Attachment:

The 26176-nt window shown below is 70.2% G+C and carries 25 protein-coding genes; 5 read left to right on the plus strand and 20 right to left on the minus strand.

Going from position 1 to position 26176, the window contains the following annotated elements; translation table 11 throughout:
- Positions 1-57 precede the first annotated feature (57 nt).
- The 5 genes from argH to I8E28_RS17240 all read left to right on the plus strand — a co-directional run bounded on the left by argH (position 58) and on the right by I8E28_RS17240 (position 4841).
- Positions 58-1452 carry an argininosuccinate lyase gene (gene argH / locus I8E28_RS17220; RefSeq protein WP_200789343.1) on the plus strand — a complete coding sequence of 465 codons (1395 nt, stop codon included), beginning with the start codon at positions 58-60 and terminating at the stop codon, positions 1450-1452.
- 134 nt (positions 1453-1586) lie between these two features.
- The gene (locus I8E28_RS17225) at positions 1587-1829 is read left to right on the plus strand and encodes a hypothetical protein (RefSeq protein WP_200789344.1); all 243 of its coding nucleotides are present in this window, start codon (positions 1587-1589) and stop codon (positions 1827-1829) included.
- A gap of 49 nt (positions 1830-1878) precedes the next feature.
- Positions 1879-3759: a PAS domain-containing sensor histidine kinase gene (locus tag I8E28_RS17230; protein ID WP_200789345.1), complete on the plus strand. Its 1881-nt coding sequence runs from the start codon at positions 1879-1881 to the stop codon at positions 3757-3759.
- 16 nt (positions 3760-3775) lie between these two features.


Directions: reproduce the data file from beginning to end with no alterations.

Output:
The 26176-nt window shown below is 70.2% G+C and carries 25 protein-coding genes; 5 read left to right on the plus strand and 20 right to left on the minus strand.

Going from position 1 to position 26176, the window contains the following annotated elements; translation table 11 throughout:
- Positions 1-57 precede the first annotated feature (57 nt).
- The 5 genes from argH to I8E28_RS17240 all read left to right on the plus strand — a co-directional run bounded on the left by argH (position 58) and on the right by I8E28_RS17240 (position 4841).
- Positions 58-1452 carry an argininosuccinate lyase gene (gene argH / locus I8E28_RS17220; RefSeq protein WP_200789343.1) on the plus strand — a complete coding sequence of 465 codons (1395 nt, stop codon included), beginning with the start codon at positions 58-60 and terminating at the stop codon, positions 1450-1452.
- 134 nt (positions 1453-1586) lie between these two features.
- The gene (locus I8E28_RS17225) at positions 1587-1829 is read left to right on the plus strand and encodes a hypothetical protein (RefSeq protein WP_200789344.1); all 243 of its coding nucleotides are present in this window, start codon (positions 1587-1589) and stop codon (positions 1827-1829) included.
- A gap of 49 nt (positions 1830-1878) precedes the next feature.
- Positions 1879-3759: a PAS domain-containing sensor histidine kinase gene (locus tag I8E28_RS17230; protein ID WP_200789345.1), complete on the plus strand. Its 1881-nt coding sequence runs from the start codon at positions 1879-1881 to the stop codon at positions 3757-3759.
- 16 nt (positions 3760-3775) lie between these two features.